Formed in the process of life, of making, the mound can be regarded as a growth or swelling, manifested as bump on the ground surface. But it is not an edifice erected upon it. Like the mounds of the past, burial mounds and waste heaps from pre-history, the mound is not built but grows. In the burrowing animals, the roots of trees and above all the weather and rain, all shape it on the inside and outside, in the pattern of drainage and run-off. Crucially these organic and hydrological processes continue in the present as they always have done in the past. As such they cannot be classified as monument as are many older examples of mound. They have been adopted in a piecemeal self-organizing way and each mound tells its own story. Can these mounds then, in their carrying on, ever be part of the archaeological record of the past? If we value them for their ability to grow, to keep on mounding as things followed through in their temporal trajectories, from past to present, should we not think then more critically about the meaning of artificially arresting their ageing, about fixing them in their state as they are to be found now?

In the North East of England there is now a tendency to make monuments from the new mounds resulting from ongoing open cast mining. They are designed to be remembered as such and certainty is the aim. Attempts are then made to fix the form and the life of the mound. What USE as a study helped to give insight into was the realisation that rather than creating, through land reclamation, an artefact, it was the ability of the mound to carry on a long history of instability, self-regulation and slow-paced transformative processes, and it was this going-on of the mound that meant that the public private relationship could be sustained.

It is worth looking back at the broader aim of the USE research project. To reclaim uncertainty as a characteristic that is proper to European territorial transformations. a condition that has been historically present at the side of every project that tried to govern the future, use as a study, made it clear that we must learn to map and comprehend locally emergent tendencies for transformation.

“They are energies which can coagulate locally, or flow over geographical space. They are sometimes produced as unforeseen results of institutional policies. or as in the case of Tyneside a series of small scale sectorial and expert rationalities -commercial localisation strategies, infrastructural networks, tourism organisations, which are often completely independent one from the other and from the overall geopolitical system.”
The aim of USE was to bring into evidence these processes observing the friction that the physical territory imposes on them.

In carrying on its mounding the post-industrial land reclamation of North East England is not unlike the mounding described by Tim Ingold.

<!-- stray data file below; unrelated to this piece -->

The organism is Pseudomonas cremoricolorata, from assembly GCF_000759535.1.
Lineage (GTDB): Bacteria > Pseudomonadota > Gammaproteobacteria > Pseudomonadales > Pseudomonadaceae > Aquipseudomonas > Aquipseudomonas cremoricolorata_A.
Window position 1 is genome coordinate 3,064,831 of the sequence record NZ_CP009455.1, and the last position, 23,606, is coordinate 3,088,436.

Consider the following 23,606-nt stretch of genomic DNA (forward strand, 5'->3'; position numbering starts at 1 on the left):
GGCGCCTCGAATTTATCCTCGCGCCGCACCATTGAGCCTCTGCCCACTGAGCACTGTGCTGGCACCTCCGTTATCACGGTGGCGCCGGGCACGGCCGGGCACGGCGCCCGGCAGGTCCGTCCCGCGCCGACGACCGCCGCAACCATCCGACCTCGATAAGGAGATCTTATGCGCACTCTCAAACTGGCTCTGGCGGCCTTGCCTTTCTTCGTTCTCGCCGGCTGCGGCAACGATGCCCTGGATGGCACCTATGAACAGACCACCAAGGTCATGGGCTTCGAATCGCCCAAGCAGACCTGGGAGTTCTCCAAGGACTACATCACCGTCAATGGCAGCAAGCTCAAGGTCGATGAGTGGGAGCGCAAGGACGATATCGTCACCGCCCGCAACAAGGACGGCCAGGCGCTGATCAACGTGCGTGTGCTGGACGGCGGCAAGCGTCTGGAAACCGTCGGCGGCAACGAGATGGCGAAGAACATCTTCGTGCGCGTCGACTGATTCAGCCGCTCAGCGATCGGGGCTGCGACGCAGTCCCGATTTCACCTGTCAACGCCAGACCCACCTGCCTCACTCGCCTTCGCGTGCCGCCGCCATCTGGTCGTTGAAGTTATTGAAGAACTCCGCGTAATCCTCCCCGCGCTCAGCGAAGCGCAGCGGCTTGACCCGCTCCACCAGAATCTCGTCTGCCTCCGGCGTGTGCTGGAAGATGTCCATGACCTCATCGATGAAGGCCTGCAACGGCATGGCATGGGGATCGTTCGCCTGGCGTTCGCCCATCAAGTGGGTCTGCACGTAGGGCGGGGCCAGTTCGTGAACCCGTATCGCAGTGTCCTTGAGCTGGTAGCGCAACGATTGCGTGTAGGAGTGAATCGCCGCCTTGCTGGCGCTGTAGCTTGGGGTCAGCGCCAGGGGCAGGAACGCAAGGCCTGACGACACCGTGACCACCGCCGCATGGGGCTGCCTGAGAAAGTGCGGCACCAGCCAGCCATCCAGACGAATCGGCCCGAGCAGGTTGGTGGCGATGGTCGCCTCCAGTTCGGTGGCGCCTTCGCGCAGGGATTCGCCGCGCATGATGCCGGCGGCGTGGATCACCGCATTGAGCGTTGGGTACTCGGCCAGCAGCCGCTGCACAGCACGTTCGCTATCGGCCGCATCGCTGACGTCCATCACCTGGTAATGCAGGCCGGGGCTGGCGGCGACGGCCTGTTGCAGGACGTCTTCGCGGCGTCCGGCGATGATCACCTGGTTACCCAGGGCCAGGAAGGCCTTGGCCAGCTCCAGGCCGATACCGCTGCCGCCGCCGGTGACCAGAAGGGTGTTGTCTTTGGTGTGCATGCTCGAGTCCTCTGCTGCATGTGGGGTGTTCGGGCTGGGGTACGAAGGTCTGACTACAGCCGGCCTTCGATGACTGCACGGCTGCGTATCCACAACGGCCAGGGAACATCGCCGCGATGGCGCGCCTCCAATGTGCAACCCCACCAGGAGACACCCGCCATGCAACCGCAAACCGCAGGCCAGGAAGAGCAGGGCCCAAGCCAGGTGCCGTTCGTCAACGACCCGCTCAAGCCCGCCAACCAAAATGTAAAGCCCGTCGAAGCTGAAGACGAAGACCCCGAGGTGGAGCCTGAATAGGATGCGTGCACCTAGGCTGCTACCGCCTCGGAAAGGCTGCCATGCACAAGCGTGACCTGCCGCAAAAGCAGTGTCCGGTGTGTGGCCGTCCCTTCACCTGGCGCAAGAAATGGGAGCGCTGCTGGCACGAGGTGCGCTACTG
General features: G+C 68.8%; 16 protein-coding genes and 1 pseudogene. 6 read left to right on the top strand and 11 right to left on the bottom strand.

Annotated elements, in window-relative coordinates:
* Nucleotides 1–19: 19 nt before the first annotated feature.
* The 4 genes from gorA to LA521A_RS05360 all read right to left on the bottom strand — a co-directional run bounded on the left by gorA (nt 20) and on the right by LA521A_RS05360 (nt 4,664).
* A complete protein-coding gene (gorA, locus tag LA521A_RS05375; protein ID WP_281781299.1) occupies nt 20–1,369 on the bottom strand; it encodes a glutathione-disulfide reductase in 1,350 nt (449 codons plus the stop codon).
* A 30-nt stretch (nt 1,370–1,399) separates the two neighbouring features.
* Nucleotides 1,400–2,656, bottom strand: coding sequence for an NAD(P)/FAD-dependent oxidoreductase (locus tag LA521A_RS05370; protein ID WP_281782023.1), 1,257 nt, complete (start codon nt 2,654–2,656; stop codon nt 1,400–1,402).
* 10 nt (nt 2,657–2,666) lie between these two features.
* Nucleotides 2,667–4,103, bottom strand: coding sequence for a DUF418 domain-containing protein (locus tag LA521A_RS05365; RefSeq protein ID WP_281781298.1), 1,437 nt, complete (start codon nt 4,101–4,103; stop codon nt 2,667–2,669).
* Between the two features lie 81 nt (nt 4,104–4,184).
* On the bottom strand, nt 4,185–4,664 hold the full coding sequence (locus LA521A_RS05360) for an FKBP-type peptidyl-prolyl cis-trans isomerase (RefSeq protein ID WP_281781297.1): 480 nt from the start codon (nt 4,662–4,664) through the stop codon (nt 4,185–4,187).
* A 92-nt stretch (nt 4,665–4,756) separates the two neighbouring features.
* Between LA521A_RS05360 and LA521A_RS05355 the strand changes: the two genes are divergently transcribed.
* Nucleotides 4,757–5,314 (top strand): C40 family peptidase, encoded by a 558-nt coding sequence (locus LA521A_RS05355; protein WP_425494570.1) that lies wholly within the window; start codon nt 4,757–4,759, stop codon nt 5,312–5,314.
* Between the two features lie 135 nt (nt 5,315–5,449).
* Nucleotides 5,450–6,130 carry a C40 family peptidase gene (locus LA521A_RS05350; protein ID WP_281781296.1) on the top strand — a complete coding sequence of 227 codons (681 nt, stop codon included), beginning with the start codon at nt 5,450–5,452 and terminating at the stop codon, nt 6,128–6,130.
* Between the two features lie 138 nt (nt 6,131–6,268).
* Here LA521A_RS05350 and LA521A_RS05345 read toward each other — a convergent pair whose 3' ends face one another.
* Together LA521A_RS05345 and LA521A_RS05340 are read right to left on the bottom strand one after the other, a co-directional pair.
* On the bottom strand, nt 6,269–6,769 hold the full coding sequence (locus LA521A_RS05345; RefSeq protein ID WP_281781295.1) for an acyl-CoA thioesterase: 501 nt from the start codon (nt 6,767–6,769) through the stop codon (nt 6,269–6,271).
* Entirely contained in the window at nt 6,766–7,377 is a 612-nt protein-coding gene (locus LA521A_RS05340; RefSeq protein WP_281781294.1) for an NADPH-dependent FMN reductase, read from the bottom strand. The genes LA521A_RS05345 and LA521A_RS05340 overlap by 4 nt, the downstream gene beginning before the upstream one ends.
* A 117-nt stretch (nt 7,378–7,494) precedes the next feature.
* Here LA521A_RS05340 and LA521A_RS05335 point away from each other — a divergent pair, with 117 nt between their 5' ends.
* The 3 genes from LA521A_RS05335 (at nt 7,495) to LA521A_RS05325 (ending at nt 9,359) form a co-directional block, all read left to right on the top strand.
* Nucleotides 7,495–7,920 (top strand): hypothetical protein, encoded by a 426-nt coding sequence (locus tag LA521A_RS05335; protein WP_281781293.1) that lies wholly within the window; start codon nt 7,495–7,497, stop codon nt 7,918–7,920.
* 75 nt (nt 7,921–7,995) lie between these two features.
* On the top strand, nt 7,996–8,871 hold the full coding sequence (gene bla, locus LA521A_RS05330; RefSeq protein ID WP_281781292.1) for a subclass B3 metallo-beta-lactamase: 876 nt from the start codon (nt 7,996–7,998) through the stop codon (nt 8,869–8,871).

For me, the reclaimed landscape has been a place of intellectual research testing out ideas on self organization following political uncertainty in a post industrial era. But for those retired miners that have lived through the period of land-reclamation, miners such as William Hudson, Joseph Hope and Bernard Maughan, they are wary of the gaze and intrusion of those who have come back for a brief visit to see their patch. They are to be found walking along and on top of the reclamation mounds of the old collieries, gas works, power stations and ship-yards. Now the industrial hardware has been dismantled they are unsure of the new role they have inherited.

Three young golfers sharing a single putting iron turn away, camera shy. Others are more evidently willing to show off. Free falling 8000 feet a couple of skydivers strapped at the waist, ride wind shears, risking life and limb, before coming down to land in the drop zone. This is the remains of the spoil tip belonging to the old Shotton Colliery, its top now levelled as an improvised airstrip for light aircraft. Another former spoil tip is now re-used as a dry ski slope to a dozen enthusiasts learning the art of Telemark skiing during a Nordic Ski weekend. Tiny fountains of water moisturize the plastic surface reducing friction between ski and ground.

There persists a belief held by the land reclamation operators that in fixing the landscape and placing it ‘on hold’ free from its mounding they can stage the conditions necessary for ensuring the participation and engagement of the inheritors of these sites.

They need only look around them at the diversity of the signs of appropriation that animate the many still abandoned sites. Local lads playing on their bmx bikes, others testing their 4 wheel-drives on the steep and dangerous slopes, ponies tethered to the common ground, trusts and clubs that are taking an interest in the wildlife that is of itself regenerating the ground and in so doing keep alive the mounds in their mounding. It is clear we must seek new means by which to value these self-ascribed roles where the ordinary goings on are forming an open non-bounded public landscape, unfettered by political claims and social segregation.

Like the work you are doing here at Vaccari, restoration does not necessarily mean going back to a former physical state but can be taken, instead, to mean more a continuity of ways of being and doing things that carry on and are passed on from one generation to the next. For those taking responsibility for this it is their task to help in creating an understanding of this act of passing on, if not to give it shape. As the USE research has shown a shift from looking at things as artefacts to one of understanding them in terms of their temporal strands of lines of becoming can help to do this.

The true mark of a long acquaintance with a place is a readiness to accept uncertainty: a contentment with the knowledge that you must not seek complete knowledge but things must remain unknown and beyond our imagination, waiting to be explored and upon which light may be shed. So, when looking at new public private relationships for the Vaccari factory, as elsewhere, it may not be to the masterplan that we must look to create, but to the gaps of uncertainty that may emerge allowing for local initiatives to be served by private investment, in order to sustain restoration and reclamation.


With thanks to Lara Conte at Progetto NOVA for asking me to give the talk at the old Vaccari ceramic factory.
Also my thanks are to Stefano Boeri, John Palmesino and all those who were part of the USE work.

     Mound of coal waste 
     Strewn out coal waste 
     Will Hudson in USE book